• @expats

    1. Equally not allowing “dissenting” voices can be harmful
    2. Unfortunately most science reporting is appalling. This helped fuel the MMR scare
    3. People should be allowed to make up their own minds. Censorship makes people distrustful as to what the “experts” hiding
    4. Even where the science is pretty much “decided” there remain a whole host of other questions.

    A key theory was that fat in the diet caused excess weight and also heart disease. This was based in part but influentially on the work of Ancel Keys. His nations study showed that those nations where that consumed more fat had more heart disease. However he left out countries where the relationship was not the case and indeed the opposite.

    Meanwhile food producers took out the fat and put in sugar to make the products palatable. There is some evidence that fat promotes satiety or fullness So people were now eating more sugary products and more calories to be satisfied. And also sugar (fructose half of table sugar) is metabolised particularly in the liver and causes fatty organs which is particularly harmful and contributes to type 2 diabetes.

    But to go on the media and argue that people should eat more fat certainly until recently would be seen as irresponsible.

    Science and scientists can be as prone at times to confirmation bias as other branches of human endeavour even though the way it is conducted they shouldn’t. Some people questioning is helpful to counteract this.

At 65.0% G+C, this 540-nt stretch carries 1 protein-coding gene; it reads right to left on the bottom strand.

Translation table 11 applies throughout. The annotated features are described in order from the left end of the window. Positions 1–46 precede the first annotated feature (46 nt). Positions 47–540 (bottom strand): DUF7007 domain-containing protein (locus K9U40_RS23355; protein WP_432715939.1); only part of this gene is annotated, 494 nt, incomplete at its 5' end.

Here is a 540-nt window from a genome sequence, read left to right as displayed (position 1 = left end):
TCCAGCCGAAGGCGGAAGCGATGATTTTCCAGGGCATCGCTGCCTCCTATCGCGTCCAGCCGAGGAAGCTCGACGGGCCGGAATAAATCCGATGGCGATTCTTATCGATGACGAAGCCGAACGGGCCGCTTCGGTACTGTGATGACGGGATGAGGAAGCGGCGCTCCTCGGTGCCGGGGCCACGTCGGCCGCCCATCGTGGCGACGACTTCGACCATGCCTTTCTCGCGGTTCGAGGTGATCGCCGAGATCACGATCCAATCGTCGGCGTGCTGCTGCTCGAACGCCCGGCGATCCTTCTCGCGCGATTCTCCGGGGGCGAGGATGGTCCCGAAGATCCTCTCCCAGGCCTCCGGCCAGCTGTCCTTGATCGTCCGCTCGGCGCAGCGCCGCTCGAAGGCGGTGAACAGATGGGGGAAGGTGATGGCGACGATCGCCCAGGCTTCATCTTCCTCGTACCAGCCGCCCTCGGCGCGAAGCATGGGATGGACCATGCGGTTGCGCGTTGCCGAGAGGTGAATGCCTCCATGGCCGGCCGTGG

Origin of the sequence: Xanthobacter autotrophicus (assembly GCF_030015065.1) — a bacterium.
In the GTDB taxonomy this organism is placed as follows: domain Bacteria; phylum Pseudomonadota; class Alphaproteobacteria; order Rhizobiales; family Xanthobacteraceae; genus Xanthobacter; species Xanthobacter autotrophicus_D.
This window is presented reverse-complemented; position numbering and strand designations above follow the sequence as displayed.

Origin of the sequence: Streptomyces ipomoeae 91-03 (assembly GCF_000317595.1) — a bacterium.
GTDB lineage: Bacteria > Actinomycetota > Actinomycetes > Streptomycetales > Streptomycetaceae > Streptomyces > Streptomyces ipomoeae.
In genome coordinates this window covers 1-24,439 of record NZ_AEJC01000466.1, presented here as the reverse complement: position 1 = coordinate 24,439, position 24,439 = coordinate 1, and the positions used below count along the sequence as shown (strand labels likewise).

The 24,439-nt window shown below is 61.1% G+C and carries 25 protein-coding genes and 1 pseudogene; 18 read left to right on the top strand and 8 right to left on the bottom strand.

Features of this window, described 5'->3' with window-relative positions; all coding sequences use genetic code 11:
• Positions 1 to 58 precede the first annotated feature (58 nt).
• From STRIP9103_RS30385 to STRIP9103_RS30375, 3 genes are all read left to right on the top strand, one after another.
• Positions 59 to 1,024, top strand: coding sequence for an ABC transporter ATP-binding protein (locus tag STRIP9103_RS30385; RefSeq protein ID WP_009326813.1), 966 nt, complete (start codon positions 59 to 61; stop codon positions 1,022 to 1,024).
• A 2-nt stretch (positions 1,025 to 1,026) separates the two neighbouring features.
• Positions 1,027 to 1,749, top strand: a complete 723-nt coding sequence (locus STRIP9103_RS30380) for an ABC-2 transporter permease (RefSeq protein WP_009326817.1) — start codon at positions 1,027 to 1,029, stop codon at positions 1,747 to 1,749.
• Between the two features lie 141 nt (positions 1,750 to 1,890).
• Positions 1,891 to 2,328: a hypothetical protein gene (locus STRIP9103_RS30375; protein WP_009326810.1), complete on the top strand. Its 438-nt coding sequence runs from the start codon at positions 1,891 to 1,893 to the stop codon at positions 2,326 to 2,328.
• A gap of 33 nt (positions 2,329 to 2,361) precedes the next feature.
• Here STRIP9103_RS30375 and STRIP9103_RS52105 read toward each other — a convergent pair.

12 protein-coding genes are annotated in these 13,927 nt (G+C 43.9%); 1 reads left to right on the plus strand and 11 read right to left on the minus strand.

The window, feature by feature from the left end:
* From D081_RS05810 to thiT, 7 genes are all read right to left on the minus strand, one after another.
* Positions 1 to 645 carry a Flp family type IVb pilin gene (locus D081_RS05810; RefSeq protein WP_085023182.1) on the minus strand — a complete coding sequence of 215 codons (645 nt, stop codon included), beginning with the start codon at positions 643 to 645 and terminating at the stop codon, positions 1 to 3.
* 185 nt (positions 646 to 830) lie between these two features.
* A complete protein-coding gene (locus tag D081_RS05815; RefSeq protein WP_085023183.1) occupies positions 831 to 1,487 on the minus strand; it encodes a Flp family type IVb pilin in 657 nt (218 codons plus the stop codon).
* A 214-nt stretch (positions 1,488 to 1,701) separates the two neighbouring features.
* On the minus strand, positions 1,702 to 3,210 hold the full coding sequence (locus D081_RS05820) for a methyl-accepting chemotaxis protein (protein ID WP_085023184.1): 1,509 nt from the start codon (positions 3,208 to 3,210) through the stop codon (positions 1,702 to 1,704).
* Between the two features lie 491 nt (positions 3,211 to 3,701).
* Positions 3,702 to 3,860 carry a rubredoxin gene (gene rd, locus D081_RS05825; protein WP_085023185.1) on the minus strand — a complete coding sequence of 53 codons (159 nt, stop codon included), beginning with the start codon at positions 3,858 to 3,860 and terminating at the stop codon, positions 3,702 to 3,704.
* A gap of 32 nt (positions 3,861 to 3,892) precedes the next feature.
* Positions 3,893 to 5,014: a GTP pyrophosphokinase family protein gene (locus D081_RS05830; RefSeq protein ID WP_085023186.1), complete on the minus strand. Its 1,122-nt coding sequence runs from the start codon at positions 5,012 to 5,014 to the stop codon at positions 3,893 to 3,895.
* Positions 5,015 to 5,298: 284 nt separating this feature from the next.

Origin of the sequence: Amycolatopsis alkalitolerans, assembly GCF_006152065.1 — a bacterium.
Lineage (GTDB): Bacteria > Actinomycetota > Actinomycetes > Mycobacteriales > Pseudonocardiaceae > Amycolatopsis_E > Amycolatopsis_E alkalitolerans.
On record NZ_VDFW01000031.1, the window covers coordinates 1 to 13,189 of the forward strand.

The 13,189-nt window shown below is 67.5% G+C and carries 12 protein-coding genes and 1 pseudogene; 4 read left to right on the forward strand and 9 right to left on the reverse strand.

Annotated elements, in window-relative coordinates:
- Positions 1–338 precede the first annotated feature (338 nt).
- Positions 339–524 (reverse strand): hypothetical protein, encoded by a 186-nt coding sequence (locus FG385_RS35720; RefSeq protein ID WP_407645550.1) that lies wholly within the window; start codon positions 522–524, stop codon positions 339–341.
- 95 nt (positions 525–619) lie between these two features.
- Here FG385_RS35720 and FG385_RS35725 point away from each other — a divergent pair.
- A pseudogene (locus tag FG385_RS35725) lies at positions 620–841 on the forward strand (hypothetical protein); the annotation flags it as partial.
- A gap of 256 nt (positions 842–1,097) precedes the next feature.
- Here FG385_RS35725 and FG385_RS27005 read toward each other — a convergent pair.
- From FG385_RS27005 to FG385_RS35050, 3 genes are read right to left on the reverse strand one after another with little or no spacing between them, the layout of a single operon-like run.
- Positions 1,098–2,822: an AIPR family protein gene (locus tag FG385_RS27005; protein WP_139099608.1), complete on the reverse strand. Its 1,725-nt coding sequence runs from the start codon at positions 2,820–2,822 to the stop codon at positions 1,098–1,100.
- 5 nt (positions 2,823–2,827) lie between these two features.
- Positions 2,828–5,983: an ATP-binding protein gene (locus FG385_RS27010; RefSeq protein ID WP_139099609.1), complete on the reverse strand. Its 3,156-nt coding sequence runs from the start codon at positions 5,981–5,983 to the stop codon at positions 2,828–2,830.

—-
    Many media reports will sensationalise and overplay one study. Understandably as their job is to make things interesting and sell papers or increase ratings. Every study has major flaws, it is but one bit of evidence that points in a certain direction. Arguably this is what happened in the supposed link between MMR jabs and autism.

    Equally the media can lazily go with the mainstream and not report and question enough contrary opinions for fear of looking stupid. Have we may be seen that in recent political reporting?

    But people should be educated that where there many different and separate pieces of evidence this points to something being increasingly likely but never completely decided.
    Indeed we will probably look back at now in 100 or 200 years time and say that we were so stupid and naive to believe many things – just as we look back.

  • Gore`s degree is politics. He has no scientific credentials at all. Like all true believers in the science.

  • David Pocock 12th Aug ’17 – 1:44pm…Agreed; which is why I’m a ‘remainer’…

    However, after 40 odd years of tabloid demonisation of the EU, rational debate, rather than threats of financial/social Armageddon, might have laid a few ‘demons’ to rest…

  • David Pocock 12th Aug '17 - 11:14pm

    Expats, I agree. There was a role for laying out the economic danger but I think delivering a patient pro europe argument was needed. I think the Lib Dems did this during the referendum but most of it was swepted along by Cameron and the tories. My guess they simply could not make a pro-europe argument. I know this sounds like im whitewashing the party lol. I just dont think the Lib Dems made any impact in the referendum sadly and it was dominated by the Tories.

  • David Pocock 12th Aug ’17 – 11:14pm…..

    Again, we are singing from the same hymn sheet…Sadly, we lost our position as a serious political voice in 2015….
    Clegg’s 2008 petition FOR an EU in/out referendum came back to haunt us and his glib one liner, “that the EU would be largely the same in 10 years” suggested almost contempt for those with concerns…
    According to all independent polls Farage won the debate easily and the post debate excuses by Alexander etc. just made things worse…

    The supposedly independent BBC gave much publicity, on prime time news, to the outlandish claims by ‘Johnson, Farage, Gove, etc.. The factual rebuttals were mainly on discussion programmes i.e. less watched by the general public…